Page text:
More broadly, the statistics speak to more efficient oil use across an economy whose structure is changing as we speak. New businesses and forms of social interaction have emerged during the recovery that, by definition, are more compatible with higher oil prices. Some of these — such as e-commerce and social networking — are piggybacking on earlier trends. But perhaps no sector has been as transformed by high energy prices as the fossil fuels industry itself, which is experiencing a boom without precedent in the last 30 years. In 2011, the United States increased its crude oil production by a greater volume than any other country, including Brazil, Canada, and the entirety of OPEC, fueling a hiring rush from Houston to North Dakota. New techniques such as hydrofracking and horizontal drilling in shale have stoked natural gas production, reducing energy costs by an amount equal to $1,400 per household and bolstering the struggling economies of rural Ohio and Pennsylvania. Oil and gas production have contributed materially to the growth of the U.S. economy as a whole.

In aggregate then, the U.S. economy is beginning to respond to high oil prices on both the demand and supply sides. On the demand side, the country has ramped up investment in fuel-efficient assets, including fuel-sipping vehicles. On the supply side, the United States is producing more oil — from the Bakken shale formation beneath Montana, North Dakota, and Saskatchewan in the near term and from resumed drilling in the Gulf of Mexico and Alaska over time.

But we are running a marathon, not a sprint. To make room in the oil markets for a thirsty China, our analysis suggests that the United States must cut oil consumption at an annual pace of 1.5 percent for the next decade at least. If the country is able to maintain the oil-efficiency growth of 3.7 percent that it achieved in 2011, then GDP growth should reach a tolerable 2.2 percent per annum. But if the rapid pace of efficiency improvements flags, GDP growth will struggle. Economic growth will also stumble if shale oil and gas production — two of the rare bright spots in the U.S. economy in the last two years — sputters.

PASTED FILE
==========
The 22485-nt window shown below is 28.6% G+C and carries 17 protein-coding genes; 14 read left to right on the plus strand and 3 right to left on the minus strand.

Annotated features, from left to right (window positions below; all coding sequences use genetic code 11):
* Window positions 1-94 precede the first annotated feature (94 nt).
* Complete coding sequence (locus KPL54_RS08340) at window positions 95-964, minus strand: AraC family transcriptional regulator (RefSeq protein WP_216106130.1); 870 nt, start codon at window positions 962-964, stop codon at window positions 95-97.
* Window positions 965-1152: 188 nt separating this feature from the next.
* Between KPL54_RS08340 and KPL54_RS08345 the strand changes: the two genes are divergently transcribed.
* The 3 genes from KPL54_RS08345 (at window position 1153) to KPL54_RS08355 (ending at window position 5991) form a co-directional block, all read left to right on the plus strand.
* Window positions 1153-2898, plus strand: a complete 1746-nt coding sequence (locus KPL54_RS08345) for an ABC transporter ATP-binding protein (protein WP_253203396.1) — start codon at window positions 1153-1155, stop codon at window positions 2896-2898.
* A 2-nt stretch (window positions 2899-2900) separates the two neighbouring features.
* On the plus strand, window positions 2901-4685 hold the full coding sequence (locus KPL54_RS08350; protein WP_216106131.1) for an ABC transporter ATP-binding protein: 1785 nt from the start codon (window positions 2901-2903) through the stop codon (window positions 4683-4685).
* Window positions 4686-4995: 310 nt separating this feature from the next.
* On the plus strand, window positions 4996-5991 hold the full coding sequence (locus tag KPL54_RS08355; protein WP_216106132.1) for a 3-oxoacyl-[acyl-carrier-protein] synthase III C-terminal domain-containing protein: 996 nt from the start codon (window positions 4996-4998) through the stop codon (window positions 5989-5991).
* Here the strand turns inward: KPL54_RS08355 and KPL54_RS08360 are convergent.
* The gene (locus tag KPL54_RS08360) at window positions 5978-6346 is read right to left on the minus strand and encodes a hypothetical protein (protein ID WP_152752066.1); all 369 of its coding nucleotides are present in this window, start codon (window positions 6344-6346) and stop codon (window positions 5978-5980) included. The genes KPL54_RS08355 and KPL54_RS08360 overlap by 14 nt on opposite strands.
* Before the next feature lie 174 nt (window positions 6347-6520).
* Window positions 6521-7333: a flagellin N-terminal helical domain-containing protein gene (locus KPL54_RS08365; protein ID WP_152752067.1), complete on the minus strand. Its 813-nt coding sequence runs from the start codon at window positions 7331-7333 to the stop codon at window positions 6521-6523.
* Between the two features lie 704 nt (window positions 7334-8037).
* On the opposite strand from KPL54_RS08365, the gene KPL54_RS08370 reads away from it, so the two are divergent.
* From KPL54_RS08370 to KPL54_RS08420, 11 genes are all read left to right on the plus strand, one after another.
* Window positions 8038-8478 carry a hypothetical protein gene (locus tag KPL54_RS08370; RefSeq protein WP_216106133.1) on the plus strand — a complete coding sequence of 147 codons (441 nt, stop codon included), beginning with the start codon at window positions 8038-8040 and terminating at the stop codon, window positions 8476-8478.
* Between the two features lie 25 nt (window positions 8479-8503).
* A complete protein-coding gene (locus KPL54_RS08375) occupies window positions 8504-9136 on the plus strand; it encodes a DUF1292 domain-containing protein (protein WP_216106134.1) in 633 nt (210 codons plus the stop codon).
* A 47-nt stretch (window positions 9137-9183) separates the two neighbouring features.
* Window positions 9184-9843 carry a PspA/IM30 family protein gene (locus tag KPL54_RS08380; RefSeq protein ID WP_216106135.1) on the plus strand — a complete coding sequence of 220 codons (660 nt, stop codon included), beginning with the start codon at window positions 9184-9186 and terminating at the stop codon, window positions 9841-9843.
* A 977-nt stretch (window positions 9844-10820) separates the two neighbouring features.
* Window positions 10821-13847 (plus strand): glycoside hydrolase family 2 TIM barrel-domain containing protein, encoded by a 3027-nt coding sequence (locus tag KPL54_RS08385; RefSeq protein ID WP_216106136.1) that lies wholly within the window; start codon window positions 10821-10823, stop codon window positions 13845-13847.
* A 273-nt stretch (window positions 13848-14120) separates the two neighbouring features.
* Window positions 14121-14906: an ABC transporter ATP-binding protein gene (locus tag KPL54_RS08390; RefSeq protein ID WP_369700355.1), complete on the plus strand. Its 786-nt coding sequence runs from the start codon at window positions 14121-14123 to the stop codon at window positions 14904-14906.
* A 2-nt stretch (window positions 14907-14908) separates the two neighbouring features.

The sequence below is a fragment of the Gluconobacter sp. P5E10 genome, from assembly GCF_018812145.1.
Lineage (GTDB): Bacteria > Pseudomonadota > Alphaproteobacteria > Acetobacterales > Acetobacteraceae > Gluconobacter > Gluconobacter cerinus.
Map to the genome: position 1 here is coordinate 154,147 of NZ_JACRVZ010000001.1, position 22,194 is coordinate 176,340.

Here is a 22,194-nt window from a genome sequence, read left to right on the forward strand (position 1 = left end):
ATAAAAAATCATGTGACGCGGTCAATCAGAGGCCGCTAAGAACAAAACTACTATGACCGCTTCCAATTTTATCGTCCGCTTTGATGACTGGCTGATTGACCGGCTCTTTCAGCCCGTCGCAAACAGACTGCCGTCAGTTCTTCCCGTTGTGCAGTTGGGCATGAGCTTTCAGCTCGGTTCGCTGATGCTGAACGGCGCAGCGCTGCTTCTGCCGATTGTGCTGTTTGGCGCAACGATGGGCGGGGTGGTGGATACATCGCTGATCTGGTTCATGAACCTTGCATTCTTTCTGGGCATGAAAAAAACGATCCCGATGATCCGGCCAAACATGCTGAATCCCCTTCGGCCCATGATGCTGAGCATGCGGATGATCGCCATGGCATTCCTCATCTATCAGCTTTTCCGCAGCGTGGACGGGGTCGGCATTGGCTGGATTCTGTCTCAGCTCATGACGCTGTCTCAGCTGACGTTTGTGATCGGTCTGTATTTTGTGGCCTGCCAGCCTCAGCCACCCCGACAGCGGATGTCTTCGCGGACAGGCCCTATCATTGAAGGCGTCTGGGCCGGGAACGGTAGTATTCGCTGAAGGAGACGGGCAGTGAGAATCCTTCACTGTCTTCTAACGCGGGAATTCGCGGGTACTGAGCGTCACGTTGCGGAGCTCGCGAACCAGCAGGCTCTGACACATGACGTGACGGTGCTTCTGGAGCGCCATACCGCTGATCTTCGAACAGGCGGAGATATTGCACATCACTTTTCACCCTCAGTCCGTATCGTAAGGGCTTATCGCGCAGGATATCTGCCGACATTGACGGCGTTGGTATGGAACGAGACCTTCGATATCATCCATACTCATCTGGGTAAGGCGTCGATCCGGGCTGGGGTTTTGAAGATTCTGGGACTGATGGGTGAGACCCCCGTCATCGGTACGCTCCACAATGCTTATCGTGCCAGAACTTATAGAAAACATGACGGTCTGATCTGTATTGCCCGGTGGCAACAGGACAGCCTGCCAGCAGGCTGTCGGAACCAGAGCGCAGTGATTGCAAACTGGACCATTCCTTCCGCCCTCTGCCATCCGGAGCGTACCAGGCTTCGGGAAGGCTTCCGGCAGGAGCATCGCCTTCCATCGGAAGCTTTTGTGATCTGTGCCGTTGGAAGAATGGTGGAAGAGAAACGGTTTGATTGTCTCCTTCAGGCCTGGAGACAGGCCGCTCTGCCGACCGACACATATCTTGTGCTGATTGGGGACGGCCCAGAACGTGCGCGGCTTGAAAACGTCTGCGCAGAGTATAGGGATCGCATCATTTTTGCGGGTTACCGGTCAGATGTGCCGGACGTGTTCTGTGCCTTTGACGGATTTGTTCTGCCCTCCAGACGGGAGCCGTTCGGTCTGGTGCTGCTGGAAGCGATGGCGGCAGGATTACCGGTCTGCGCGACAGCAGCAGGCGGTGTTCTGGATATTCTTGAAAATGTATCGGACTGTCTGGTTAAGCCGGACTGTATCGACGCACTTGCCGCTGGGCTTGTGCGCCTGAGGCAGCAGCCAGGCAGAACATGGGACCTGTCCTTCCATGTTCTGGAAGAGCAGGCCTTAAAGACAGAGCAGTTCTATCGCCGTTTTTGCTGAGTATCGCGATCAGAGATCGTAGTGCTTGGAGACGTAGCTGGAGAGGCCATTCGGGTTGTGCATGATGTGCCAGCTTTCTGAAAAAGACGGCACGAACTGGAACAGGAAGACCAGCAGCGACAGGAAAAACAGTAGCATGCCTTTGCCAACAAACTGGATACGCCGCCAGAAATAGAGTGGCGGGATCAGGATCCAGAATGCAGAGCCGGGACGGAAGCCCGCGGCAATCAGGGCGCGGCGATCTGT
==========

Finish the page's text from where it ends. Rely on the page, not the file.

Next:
We have seen this race between efficiency and scarcity in other sectors such as agriculture. Poor countries are facing ever-increasing food costs and accompanying social unrest as China’s citizens eat more and more grain-intensive foods. Oil price pressures are manifesting themselves as social unrest as well, from the Arab Spring to Occupy Wall Street. But the key difference is that while agricultural output can still be expanded, the crude oil supply hasn’t budged in the last five years.

So, can Americans live without oil? Or, more precisely, can the United States prosper and reduce its oil consumption at the same time? In the second half of 2011, it briefly did. The U.S. economy responded to a structural scarcity of oil by retooling for a world where it has to share finite resources with an emerging China. America’s addiction to oil consumption may not be broken, but its grip on the country is loosening. At the same time, America’s addiction to oil production may be growing. Ultimately, if Americans want to grow the economy, they will need oil — if not to consume, then to produce.